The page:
Not only people have their limitations, but organizations are also stronger on some points than others. We know from research on strategy that companies who can capture on what they are good at – so-called capability theory – may outperform seemingly stronger competitors, as long as you can bring your strengths into the game. This also has a foundation in Chinese philosophy, as in Sun Zi’s famous claim that you need not only to know your enemy but yourself. In an organization, this means that you also need to know your people, because it will be their strengths and weaknesses that determine your success. Knowing yourself as a leader also means to know your people. Again, it is about the others, and your ability to make their work meaningful. That will make you a bit more redundant, and they will exert their strengths.

If you now feel an unspecific urge to protest against being redundant as a leader, it could very well stem from your wish to be indispensable. But to what purpose may you use this wish? Again, as Lao Zi said, the one who recognizes his limitation becomes immune. I wish all readers the happiness of seeing your limitations completed by others.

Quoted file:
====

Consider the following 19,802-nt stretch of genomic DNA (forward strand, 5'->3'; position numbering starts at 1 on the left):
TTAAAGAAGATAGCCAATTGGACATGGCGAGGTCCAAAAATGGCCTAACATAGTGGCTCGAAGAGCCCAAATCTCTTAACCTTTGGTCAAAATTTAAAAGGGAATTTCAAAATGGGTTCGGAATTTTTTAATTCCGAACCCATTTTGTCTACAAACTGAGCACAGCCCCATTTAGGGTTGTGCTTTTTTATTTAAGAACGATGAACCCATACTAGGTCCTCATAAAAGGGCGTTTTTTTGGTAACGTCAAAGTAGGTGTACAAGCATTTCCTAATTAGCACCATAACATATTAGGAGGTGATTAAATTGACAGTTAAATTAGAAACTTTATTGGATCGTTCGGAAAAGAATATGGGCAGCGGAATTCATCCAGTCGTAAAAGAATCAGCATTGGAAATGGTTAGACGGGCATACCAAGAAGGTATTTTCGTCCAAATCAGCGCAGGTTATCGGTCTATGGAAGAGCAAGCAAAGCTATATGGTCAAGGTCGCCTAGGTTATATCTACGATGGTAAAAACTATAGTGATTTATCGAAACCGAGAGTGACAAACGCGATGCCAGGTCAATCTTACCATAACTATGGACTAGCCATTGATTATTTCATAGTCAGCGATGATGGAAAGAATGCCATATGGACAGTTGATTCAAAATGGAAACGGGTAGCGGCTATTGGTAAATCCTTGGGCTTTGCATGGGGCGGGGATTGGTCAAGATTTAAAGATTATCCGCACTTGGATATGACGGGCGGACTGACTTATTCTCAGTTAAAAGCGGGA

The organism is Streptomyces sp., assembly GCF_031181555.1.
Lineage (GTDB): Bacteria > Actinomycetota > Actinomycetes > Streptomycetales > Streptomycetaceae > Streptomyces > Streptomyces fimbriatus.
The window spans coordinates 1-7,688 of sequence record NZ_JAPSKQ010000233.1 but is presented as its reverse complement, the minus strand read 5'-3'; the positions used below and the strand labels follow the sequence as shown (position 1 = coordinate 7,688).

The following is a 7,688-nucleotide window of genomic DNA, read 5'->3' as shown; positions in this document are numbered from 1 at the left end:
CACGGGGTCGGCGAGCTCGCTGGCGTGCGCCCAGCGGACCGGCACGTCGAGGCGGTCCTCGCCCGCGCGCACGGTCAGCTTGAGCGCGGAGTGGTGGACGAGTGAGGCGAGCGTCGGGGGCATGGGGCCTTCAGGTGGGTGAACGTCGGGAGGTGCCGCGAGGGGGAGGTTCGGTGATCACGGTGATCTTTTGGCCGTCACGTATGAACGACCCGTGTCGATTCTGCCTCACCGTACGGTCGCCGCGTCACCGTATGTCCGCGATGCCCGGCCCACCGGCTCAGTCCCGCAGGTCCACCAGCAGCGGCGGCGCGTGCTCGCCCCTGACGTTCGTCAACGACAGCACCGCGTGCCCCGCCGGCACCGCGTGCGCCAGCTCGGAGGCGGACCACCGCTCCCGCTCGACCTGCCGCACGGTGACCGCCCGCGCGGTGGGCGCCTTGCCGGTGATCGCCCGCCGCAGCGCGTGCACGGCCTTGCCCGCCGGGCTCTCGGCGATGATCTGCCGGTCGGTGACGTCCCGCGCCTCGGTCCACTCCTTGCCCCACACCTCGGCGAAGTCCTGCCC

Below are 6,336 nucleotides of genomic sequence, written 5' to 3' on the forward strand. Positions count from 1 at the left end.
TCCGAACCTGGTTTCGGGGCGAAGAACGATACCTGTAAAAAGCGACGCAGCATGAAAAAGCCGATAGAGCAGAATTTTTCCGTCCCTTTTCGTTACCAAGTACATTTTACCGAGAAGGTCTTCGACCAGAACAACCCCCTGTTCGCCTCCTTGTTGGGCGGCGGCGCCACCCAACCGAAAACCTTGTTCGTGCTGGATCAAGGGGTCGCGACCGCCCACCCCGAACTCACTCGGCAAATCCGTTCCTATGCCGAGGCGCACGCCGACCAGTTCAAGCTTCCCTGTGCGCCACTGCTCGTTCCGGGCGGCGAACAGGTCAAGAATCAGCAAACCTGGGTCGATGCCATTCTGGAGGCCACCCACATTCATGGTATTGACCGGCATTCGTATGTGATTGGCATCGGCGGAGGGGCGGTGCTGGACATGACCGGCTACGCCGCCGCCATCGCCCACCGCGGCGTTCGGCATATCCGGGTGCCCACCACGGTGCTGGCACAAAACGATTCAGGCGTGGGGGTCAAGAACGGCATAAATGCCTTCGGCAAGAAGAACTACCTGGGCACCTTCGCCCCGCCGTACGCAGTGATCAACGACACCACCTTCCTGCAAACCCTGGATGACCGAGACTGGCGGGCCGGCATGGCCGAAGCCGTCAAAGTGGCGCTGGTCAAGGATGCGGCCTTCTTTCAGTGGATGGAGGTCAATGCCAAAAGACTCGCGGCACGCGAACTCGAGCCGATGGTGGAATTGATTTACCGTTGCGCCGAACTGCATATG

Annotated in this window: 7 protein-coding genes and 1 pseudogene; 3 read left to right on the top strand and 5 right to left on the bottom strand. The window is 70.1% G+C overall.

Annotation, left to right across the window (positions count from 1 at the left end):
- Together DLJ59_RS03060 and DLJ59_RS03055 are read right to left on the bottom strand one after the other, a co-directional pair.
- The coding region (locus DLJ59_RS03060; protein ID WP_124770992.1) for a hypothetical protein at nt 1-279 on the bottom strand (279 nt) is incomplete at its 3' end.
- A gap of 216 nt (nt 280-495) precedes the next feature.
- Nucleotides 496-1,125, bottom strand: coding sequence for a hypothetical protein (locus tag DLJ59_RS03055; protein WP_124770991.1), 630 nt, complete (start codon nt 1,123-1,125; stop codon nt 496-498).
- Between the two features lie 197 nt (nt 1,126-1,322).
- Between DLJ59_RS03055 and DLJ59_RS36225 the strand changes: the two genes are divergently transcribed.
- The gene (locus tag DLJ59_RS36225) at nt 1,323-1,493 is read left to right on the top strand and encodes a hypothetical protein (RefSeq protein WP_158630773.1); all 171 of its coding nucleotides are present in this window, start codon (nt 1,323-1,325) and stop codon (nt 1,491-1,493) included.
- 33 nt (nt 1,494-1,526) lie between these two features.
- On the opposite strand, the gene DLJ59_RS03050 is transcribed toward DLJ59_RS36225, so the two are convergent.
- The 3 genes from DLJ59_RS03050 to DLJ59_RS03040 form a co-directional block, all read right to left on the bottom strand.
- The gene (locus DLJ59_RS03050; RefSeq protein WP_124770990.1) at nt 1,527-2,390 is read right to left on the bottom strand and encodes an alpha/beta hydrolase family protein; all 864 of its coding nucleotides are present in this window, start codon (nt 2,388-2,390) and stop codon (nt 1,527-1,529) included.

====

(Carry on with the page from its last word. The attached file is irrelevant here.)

* This is one of a series of articles which are contributed by faculty members from BI Norwegian Business School and covering a wide range of management topics. The opinions expressed herein represent the reviewers of their own.

 

 

 (Edited by Bkonline)

 

* The opinions expressed herein represent the author of his own.

 

 

About the author:

Jan Ketil Arnulf: Associate Professor in the Department of Leadership and Organizational Behaviour, BI Norwegian Business School. His primary research interests include leadership, communication, groups and teams.

Link: Jan Ketil Arnulf’s webpage